For instance, DHA, which is a fatty acid component of omega-3, also occurs in large amounts in the retina, and adequate, natural sources of it are critical to eye health. DHA also affects retinol cell-signaling mechanisms that are involved in photo transductions—or in other words, it helps to enable your eyes to pick up images and display them to your brain so that you can see. (3)
5. Seafood—As previously noted, many vitamins and nutrients work in unison with each other, which is the case with the mineral selenium and its ability to help your body absorb vitamin E. (5)
Selenium deprivation has also been shown to cause cataracts in rats and mice due to targeted gene disruption. And, while more testing on its direct effect on eye maladies such as
age-related macular degeneration, retinitis pigmentosa, or cataracts in humans needs to be performed, selenium may have a positive effect on these aspects of ocular health, possibly due to its role in helping with the absorption of vitamin E, along with other possible factors. (6)
6. Nuts, such as Almonds or Sunflower Seeds—Your ocular health relies on antioxidants, and vitamin E is a powerful one. This is because free radicals are the bane of healthy eyesight (as well as many other aspects of your overall health), and antioxidants are the best defense against them. For vitamin E, it goes further, since it prevents a chain reaction of lipid oxidation when it attacks free radicals. Since the retina is composed of a high concentration of fatty acids, this means that vitamin E acts as a type of overall protector of the retina.
However, it should also be noted that once a vitamin E molecule neutralizes a free radical, its antioxidant capacity is lost. But, certain other antioxidant vitamins—such as vitamin C—can revive and regenerate the antioxidant properties of vitamin E, which speaks to the aforementioned synchronistic nature of many nutrients.
7. Citrus Fruits—Not only does vitamin C help to improve the health of the eye’s capillaries and blood circulation, studies show that it can help guard against cataracts and age-related macular degeneration. As previously mentioned, it helps vitamin E regain its antioxidant properties after having been neutralized, and vitamin C in itself is also a powerful antioxidant.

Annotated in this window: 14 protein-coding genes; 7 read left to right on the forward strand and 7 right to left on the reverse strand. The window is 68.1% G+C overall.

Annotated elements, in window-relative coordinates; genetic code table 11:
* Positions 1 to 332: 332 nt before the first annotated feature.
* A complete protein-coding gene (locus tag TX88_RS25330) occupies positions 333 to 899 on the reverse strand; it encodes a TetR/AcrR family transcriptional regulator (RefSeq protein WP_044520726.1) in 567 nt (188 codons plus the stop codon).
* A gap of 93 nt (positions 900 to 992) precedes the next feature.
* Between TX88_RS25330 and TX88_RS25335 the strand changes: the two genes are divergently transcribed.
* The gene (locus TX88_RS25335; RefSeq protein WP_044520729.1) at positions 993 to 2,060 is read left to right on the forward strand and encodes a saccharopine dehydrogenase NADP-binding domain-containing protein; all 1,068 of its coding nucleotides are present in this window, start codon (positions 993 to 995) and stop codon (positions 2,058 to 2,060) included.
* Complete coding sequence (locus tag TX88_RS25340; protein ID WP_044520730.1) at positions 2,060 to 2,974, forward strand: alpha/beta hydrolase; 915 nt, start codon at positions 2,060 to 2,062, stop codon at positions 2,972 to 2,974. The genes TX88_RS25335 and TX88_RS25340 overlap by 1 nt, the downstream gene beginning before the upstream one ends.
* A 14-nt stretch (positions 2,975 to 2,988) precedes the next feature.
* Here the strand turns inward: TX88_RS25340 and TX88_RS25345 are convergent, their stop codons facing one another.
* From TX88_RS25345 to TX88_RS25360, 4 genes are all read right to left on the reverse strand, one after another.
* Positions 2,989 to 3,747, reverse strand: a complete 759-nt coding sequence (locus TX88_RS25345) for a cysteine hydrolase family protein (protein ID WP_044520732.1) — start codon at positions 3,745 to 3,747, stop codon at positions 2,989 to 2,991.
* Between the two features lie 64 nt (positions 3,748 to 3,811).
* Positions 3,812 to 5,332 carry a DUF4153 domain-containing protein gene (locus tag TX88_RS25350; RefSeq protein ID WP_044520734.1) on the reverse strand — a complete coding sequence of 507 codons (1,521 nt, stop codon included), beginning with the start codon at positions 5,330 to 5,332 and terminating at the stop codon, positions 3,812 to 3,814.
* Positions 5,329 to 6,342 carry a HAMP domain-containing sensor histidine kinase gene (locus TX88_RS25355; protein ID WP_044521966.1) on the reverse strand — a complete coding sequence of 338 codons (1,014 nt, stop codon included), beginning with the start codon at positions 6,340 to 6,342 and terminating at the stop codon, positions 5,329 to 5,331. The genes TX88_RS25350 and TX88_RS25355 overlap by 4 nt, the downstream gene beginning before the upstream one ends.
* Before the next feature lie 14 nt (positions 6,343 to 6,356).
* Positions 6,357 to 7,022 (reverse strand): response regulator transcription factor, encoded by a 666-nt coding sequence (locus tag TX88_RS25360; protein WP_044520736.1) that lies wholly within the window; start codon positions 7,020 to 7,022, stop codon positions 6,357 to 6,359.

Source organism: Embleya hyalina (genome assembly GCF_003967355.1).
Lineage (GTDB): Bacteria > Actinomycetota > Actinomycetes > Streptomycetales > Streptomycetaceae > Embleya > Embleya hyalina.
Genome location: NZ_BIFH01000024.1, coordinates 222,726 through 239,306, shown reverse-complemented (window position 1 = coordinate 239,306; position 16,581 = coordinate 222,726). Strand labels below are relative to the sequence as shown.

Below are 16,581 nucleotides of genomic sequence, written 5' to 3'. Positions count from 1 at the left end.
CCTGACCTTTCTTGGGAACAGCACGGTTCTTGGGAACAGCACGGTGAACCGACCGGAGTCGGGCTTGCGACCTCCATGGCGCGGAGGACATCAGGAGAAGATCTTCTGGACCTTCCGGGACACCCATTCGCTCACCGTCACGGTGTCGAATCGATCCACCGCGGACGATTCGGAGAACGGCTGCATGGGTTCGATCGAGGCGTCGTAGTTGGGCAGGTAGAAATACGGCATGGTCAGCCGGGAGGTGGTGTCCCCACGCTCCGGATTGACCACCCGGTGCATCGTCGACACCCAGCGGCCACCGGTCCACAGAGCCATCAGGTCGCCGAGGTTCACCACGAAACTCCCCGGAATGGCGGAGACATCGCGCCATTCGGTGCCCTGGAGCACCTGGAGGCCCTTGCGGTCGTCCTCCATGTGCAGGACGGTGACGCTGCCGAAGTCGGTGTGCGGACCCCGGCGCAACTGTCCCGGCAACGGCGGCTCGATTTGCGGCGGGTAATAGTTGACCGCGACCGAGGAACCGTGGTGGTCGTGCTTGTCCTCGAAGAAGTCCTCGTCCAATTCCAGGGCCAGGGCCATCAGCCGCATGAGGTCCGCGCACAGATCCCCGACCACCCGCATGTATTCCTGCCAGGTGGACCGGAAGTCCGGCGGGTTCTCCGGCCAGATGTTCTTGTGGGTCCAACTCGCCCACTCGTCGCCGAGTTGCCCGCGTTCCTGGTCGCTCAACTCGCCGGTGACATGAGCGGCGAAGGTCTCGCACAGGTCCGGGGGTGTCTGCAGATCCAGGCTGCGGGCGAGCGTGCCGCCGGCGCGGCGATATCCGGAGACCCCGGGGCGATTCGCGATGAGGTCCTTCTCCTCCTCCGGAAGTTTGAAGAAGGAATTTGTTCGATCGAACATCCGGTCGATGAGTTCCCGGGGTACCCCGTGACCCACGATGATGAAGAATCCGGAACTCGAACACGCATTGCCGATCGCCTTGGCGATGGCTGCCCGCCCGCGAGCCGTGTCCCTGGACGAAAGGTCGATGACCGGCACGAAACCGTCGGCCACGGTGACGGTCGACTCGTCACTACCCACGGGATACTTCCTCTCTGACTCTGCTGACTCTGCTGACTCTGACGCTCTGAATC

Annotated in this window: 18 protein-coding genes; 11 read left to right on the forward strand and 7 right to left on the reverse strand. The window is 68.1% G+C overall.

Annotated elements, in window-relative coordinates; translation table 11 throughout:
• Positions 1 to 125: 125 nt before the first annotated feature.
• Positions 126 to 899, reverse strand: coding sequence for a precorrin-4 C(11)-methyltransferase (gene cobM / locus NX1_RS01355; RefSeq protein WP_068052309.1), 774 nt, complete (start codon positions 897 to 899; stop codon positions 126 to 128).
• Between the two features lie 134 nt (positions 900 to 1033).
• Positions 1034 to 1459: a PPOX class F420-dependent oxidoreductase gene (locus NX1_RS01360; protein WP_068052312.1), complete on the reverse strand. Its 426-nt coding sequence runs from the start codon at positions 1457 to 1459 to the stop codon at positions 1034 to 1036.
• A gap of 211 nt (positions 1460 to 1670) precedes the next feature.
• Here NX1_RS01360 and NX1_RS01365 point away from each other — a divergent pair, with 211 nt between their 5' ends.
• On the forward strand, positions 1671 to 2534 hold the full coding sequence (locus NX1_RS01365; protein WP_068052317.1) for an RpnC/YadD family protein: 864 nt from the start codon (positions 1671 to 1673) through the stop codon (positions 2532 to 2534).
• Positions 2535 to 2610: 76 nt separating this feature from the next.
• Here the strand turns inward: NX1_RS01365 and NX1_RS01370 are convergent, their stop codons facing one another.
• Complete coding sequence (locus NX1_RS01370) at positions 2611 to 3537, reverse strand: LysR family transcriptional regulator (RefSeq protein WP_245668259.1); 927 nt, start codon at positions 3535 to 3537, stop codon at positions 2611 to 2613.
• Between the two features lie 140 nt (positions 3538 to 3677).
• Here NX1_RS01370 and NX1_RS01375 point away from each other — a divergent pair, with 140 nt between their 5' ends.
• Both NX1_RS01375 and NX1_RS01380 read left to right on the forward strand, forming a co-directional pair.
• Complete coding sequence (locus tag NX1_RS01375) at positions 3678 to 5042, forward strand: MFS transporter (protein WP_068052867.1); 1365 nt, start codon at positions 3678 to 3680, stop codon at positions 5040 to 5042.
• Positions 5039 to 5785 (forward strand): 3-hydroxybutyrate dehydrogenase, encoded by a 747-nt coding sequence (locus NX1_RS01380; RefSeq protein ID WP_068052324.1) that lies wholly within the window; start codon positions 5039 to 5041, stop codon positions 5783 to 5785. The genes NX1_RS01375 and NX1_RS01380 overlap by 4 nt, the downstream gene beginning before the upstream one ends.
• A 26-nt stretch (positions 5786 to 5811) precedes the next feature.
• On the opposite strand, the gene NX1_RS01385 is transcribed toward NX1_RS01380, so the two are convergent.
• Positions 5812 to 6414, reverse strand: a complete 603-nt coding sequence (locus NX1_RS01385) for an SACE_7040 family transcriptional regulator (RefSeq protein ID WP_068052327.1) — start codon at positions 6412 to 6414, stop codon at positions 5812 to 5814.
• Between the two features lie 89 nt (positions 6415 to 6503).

In fact, one study showed that women taking vitamin C regularly for a 10-year period showed up to a 64% reduction in their risk of developing nuclear cataracts.
The AREDS study also indicates that when taken with vitamin E, beta-carotene and zinc, vitamin C slowed the advancement of age-related macular degenerationby up to 25%, as well as visual acuity loss by up to 19%, which is reason enough to enjoy oranges, tangerines, limes and other vitamin C rich fruits and vegetables every day. (7)
What about Supplemental Vitamins for Eyesight?
Our busy modern lives often make it hard to eat a balanced diet of healthy, whole foods, and we oftentimes find ourselves eating on the run, missing meals, or relying on less than nutritious—though convenient—food options. Add to this modern farming and shipping practices which leave conventional foods lacking in nutrition, and we have reason to seek high-quality supplements to ensure our daily nutrition.
And, while you can utilize an entire slew of various eye vitamins each day, it is far more convenient and cost-effective to use a daily formula which covers all your eye health needs in one convenient capsule, such as Hotze Vitamins Eye Restore can provide. Not only can Eye Restore help you maintain your vision longer and reduce your odds of many macular diseases, it is a completely vegetarian blend of nutrients and antioxidants with superior bioavailability—all of which you should look for in a complete ocular health supplement.
Other things you should look for are natural, plant-based sources of such nutrients as zeaxanthin and lutein, and products that are free of dyes, fillers, chemicals, or preservatives are also recommended.
Your eye health is just like other aspects of your body’s health, in that it requires proper and complete nutrition to function in a healthy manner and to help ward off disease. By adhering to a diet rich in nutrient-dense fruits, vegetables and other natural whole foods which are preferably organic, you can better ensure that not just your eye health—but your overall health—are with you for years to come.
So, enjoy some oranges, beta-carotene-rich yams, fresh salmon with green leafy vegetables, nuts to snack on, and perhaps some blueberries and cherries for desert—they taste great, and no one will need glasses to see how healthy they keep you looking!